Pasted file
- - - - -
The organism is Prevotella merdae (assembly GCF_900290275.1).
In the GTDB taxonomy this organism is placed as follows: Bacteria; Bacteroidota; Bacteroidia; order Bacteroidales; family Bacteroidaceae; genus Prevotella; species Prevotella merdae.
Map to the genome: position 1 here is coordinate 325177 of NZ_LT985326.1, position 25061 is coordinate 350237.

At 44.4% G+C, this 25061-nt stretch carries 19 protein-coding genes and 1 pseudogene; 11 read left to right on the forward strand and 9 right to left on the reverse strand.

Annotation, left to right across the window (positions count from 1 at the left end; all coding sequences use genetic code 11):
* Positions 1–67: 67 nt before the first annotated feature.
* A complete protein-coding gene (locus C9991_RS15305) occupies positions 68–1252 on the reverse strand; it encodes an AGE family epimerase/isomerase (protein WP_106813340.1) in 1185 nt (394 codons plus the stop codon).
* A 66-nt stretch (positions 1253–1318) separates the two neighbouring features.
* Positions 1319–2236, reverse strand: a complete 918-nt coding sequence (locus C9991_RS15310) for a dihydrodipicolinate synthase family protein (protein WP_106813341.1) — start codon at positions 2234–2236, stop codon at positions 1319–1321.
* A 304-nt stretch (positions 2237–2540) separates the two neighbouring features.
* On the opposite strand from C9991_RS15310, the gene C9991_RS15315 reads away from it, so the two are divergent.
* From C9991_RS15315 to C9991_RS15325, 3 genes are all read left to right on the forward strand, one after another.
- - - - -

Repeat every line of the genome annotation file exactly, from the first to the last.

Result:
The organism is Prevotella merdae (assembly GCF_900290275.1).
In the GTDB taxonomy this organism is placed as follows: Bacteria; Bacteroidota; Bacteroidia; order Bacteroidales; family Bacteroidaceae; genus Prevotella; species Prevotella merdae.
Map to the genome: position 1 here is coordinate 325177 of NZ_LT985326.1, position 25061 is coordinate 350237.

At 44.4% G+C, this 25061-nt stretch carries 19 protein-coding genes and 1 pseudogene; 11 read left to right on the forward strand and 9 right to left on the reverse strand.

Annotation, left to right across the window (positions count from 1 at the left end; all coding sequences use genetic code 11):
* Positions 1–67: 67 nt before the first annotated feature.
* A complete protein-coding gene (locus C9991_RS15305) occupies positions 68–1252 on the reverse strand; it encodes an AGE family epimerase/isomerase (protein WP_106813340.1) in 1185 nt (394 codons plus the stop codon).
* A 66-nt stretch (positions 1253–1318) separates the two neighbouring features.
* Positions 1319–2236, reverse strand: a complete 918-nt coding sequence (locus C9991_RS15310) for a dihydrodipicolinate synthase family protein (protein WP_106813341.1) — start codon at positions 2234–2236, stop codon at positions 1319–1321.
* A 304-nt stretch (positions 2237–2540) separates the two neighbouring features.
* On the opposite strand from C9991_RS15310, the gene C9991_RS15315 reads away from it, so the two are divergent.
* From C9991_RS15315 to C9991_RS15325, 3 genes are all read left to right on the forward strand, one after another.